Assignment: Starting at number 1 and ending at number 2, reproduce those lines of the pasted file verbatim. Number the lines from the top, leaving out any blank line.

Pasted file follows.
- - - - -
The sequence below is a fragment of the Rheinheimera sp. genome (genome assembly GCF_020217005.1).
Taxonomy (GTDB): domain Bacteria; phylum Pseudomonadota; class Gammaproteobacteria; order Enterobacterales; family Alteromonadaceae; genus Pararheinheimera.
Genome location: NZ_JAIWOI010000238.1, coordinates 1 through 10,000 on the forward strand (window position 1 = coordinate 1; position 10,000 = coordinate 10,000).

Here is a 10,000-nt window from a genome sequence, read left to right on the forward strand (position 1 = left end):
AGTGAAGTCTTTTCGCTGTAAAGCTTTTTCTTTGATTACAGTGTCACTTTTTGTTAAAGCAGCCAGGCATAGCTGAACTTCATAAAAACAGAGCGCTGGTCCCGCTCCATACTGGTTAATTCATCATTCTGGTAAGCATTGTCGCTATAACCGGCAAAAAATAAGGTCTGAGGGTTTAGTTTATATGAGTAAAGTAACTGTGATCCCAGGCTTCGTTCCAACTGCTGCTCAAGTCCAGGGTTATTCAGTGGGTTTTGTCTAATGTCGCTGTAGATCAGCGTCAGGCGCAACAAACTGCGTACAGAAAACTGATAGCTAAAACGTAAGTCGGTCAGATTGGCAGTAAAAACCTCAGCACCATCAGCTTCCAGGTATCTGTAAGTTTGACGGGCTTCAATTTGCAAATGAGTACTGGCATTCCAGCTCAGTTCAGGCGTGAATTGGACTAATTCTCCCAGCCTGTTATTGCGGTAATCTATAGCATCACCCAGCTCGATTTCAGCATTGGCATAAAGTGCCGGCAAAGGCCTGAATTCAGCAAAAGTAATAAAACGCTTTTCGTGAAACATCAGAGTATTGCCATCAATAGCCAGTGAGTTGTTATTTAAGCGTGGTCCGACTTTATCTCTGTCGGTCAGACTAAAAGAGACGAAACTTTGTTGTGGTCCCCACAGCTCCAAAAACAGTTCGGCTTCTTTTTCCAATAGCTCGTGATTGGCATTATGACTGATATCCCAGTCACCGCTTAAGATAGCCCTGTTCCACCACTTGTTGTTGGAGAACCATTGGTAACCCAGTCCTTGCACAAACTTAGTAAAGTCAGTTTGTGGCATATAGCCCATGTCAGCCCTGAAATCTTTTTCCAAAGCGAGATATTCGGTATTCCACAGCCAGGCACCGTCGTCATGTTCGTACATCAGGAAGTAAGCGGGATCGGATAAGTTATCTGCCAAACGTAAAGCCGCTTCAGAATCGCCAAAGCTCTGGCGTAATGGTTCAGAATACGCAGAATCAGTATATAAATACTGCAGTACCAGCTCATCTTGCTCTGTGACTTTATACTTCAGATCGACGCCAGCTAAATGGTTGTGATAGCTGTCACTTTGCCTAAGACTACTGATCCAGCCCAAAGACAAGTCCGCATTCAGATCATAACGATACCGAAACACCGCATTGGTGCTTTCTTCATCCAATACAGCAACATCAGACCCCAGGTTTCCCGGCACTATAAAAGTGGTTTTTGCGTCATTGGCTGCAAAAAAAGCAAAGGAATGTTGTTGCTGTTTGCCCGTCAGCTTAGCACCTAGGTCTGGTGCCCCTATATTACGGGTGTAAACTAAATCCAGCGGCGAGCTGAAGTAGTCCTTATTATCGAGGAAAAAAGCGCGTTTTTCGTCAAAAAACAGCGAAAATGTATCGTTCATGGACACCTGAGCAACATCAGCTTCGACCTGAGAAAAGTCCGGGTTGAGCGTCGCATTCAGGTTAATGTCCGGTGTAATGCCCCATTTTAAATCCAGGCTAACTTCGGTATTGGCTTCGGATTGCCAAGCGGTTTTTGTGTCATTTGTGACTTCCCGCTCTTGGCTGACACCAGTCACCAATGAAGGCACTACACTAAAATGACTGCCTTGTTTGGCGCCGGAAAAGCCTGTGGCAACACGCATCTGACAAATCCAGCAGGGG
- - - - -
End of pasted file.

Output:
The sequence below is a fragment of the Rheinheimera sp. genome (genome assembly GCF_020217005.1).
Taxonomy (GTDB): domain Bacteria; phylum Pseudomonadota; class Gammaproteobacteria; order Enterobacterales; family Alteromonadaceae; genus Pararheinheimera.